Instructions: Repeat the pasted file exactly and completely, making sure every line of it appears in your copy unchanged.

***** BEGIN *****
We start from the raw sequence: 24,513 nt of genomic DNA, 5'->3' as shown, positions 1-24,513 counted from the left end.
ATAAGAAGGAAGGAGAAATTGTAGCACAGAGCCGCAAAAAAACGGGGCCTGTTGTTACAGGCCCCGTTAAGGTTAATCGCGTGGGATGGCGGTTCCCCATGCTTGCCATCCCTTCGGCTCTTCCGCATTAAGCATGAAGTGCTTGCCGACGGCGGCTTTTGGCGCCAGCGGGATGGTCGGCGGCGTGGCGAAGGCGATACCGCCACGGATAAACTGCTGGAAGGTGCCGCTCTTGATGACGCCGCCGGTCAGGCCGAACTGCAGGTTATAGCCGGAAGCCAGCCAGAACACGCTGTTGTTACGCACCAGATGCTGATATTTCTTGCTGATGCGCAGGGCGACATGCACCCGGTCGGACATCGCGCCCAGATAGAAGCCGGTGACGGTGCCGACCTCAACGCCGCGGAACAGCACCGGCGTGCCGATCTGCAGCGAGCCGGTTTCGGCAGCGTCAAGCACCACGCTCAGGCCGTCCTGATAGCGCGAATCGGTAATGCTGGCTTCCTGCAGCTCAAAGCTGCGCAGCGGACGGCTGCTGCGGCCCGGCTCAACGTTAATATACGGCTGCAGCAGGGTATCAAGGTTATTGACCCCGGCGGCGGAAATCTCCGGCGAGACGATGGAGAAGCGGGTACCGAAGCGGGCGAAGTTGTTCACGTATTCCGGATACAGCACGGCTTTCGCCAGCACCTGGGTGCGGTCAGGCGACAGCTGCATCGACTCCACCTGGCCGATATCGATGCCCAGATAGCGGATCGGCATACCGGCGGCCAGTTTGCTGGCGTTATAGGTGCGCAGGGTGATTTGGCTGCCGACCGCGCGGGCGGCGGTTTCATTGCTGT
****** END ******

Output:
We start from the raw sequence: 24,513 nt of genomic DNA, 5'->3' as shown, positions 1-24,513 counted from the left end.
ATAAGAAGGAAGGAGAAATTGTAGCACAGAGCCGCAAAAAAACGGGGCCTGTTGTTACAGGCCCCGTTAAGGTTAATCGCGTGGGATGGCGGTTCCCCATGCTTGCCATCCCTTCGGCTCTTCCGCATTAAGCATGAAGTGCTTGCCGACGGCGGCTTTTGGCGCCAGCGGGATGGTCGGCGGCGTGGCGAAGGCGATACCGCCACGGATAAACTGCTGGAAGGTGCCGCTCTTGATGACGCCGCCGGTCAGGCCGAACTGCAGGTTATAGCCGGAAGCCAGCCAGAACACGCTGTTGTTACGCACCAGATGCTGATATTTCTTGCTGATGCGCAGGGCGACATGCACCCGGTCGGACATCGCGCCCAGATAGAAGCCGGTGACGGTGCCGACCTCAACGCCGCGGAACAGCACCGGCGTGCCGATCTGCAGCGAGCCGGTTTCGGCAGCGTCAAGCACCACGCTCAGGCCGTCCTGATAGCGCGAATCGGTAATGCTGGCTTCCTGCAGCTCAAAGCTGCGCAGCGGACGGCTGCTGCGGCCCGGCTCAACGTTAATATACGGCTGCAGCAGGGTATCAAGGTTATTGACCCCGGCGGCGGAAATCTCCGGCGAGACGATGGAGAAGCGGGTACCGAAGCGGGCGAAGTTGTTCACGTATTCCGGATACAGCACGGCTTTCGCCAGCACCTGGGTGCGGTCAGGCGACAGCTGCATCGACTCCACCTGGCCGATATCGATGCCCAGATAGCGGATCGGCATACCGGCGGCCAGTTTGCTGGCGTTATAGGTGCGCAGGGTGATTTGGCTGCCGACCGCGCGGGCGGCGGTTTCATTGCTGT